We, the signatories of this declaration, are calling on the European Union (EU) to exclude bioenergy from its next Renewable Energy Directive (RED), and thereby stop direct and indirect subsidies for renewable energy from biofuels and wood-burning.
The EU is provoking a global expansion in industrial bioenergy use and the rapid development and expansion of a global trade in biofuels and wood-based bioenergy. Of all energy classed as renewable in the EU in 2012, bioenergy and ‘waste’ accounted for around two-thirds.
By including bioenergy in renewable energy targets, the EU is promoting direct and indirect subsidies for it, claiming that it is a sustainable alternative to fossil fuels. But according to the International Energy Agency, renewable energy is “energy derived from natural processes (e.g. sunlight and wind) that are replenished at a faster rate than they are consumed”. Bioenergy does not meet this definition as there is no guarantee that all biomass that is burned is replenished, and it is never replenished “at a faster rate” than it is consumed. Moreover, large-scale bioenergy is far from sustainable, as it relies on a major expansion of industrial agriculture, of monoculture tree plantations, and of industrial logging. These industrial activities deplete and pollute soils and water, destroy forests, grasslands and wetlands, and destroy the livelihoods of many millions of people, particularly in the global South.
The EU claims to have a very ambitious climate policy and emission reduction targets. But this claim is built on the false premise that large-scale bioenergy is inherently carbon neutral, or at least "low carbon”. A growing body of evidence, however, shows that, especially when bioenergy is produced and used on a large scale, it tends to increase rather than decrease carbon emissions when compared to fossil fuels.
Many in the EU claim that the adverse environmental and climatic impacts of large-scale bioenergy can be avoided through the application of sustainability standards. However, standards applied to individual batches of 'raw material' cannot address an issue that is inherently one of scale: the very scale of industrial bioenergy is a problem in itself. Standards and certification schemes are applied only to specific loads of biomass or biofuel, and have no impact on overall scale and expansion. On the contrary, they may add to the problem by legitimising large-scale bioenergy use in the eyes of the public. Furthermore, as the Volkswagen scandal has shown, standards and even regulations are ineffective without strict independent enforcement, yet existing biofuel standards and proposed ones for biomass rely entirely on self-regulation by companies and their chosen consultants.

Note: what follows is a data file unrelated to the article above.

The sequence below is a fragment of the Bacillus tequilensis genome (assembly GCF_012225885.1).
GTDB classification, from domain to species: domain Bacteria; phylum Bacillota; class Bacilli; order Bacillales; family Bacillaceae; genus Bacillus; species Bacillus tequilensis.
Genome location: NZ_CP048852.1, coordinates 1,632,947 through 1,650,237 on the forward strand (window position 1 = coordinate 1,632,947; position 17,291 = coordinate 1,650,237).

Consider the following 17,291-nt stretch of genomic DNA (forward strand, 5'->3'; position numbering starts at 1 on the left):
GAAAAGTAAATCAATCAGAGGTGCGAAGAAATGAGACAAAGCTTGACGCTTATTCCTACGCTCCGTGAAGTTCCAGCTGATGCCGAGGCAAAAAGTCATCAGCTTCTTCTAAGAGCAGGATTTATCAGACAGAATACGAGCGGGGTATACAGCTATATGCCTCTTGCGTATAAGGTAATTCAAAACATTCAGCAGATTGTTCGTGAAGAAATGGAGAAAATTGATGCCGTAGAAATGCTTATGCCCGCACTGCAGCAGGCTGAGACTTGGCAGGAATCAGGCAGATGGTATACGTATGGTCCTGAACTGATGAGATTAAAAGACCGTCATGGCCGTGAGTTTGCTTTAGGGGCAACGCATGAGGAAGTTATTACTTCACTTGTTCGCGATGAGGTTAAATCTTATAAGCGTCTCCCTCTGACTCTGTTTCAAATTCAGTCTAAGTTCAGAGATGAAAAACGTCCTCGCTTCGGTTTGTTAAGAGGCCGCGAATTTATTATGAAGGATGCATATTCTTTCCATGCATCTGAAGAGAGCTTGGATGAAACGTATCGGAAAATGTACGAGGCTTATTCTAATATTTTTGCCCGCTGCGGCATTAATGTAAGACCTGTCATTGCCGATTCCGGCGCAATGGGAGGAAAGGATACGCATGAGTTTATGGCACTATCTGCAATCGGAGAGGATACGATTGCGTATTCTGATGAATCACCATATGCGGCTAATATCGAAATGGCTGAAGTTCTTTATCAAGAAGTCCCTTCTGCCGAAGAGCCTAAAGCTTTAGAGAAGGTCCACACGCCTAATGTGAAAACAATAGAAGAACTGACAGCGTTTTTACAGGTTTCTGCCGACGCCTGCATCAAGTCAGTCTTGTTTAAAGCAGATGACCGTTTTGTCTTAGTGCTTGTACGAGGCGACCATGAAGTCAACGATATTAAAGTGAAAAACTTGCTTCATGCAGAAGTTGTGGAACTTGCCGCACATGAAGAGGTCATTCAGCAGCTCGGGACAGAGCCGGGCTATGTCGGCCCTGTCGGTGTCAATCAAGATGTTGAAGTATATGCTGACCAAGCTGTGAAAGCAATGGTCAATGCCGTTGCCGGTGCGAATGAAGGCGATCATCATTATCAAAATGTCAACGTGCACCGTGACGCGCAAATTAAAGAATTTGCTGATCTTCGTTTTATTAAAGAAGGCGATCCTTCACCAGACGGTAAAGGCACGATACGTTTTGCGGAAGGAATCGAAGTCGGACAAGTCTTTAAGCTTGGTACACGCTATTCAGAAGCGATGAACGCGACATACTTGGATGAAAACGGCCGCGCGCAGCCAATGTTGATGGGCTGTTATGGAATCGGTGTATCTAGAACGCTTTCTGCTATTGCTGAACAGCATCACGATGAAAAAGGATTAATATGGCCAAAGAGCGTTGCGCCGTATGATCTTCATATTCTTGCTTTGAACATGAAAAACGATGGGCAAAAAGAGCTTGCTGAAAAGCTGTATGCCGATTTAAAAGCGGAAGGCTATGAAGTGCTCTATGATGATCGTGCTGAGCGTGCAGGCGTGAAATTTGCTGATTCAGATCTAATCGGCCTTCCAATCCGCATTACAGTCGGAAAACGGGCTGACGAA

In the EU, bioenergy tends to compete with less carbon- and land-intensive renewable energy sources such as wind and solar power, rather than with fossil fuels, because it fits into the current infrastructure for the latter, so hindering real change.
Bioenergy can provide a sustainable energy option, but only when produced on a small-scale basis for local energy needs, and only if (for example) the health impacts of indoor smoke, especially on women, are taken into account. Small-scale local bioenergy schemes could still attract support, for example under Rural Development programmes. In fact, community-based bioenergy schemes often benefit from this type of support already, rather than from the subsidies that stem from the Renewable Energy Directive, which disproportionately boost large-scale industrial schemes.
The EU cannot be allowed to continue the current model of energy consumption, promoted through false assumptions about bioenergy being renewable, when its application at an industrial scale clearly is not. Claims of emission reductions are often false, and come at the expense of land, livelihoods, forests, soil and water. The EU already bears great responsibility for the climate and biodiversity crises currently facing the planet. Claiming more land for bioenergy production, under the false premise that this is a contribution to climate protection, can only increase the already unacceptably high land footprint of the EU.
We call on the EU to end the current overconsumption of energy, and its huge impact on peoples and ecosystems globally, and to move towards a major reduction in energy consumption with all the changes in current development models that will imply.
A positive step and a good signal for the rest of the world would be to fully recognise the devastating direct and indirect impacts of large-scale bioenergy on people, territories, forests, and the climate, and to exclude bioenergy from definitions of renewable energy and from the next EU RED.
For background information, see:
Bioenergy Out: Why bioenergy should not be included in the next EU Renewable Energy Directive.
If your organisation wants to sign on to this declaration, please send the name of your organisation to BioenergyOut@gmail.com
Biofuelwatch, Corporate Europe Observatory, EcoNexus, Global Forest Coalition, NOAH-Friends of the Earth Denmark, Rainforest Rescue/Rettet den Regenwald, Transnational Institute, World Rainforest Movement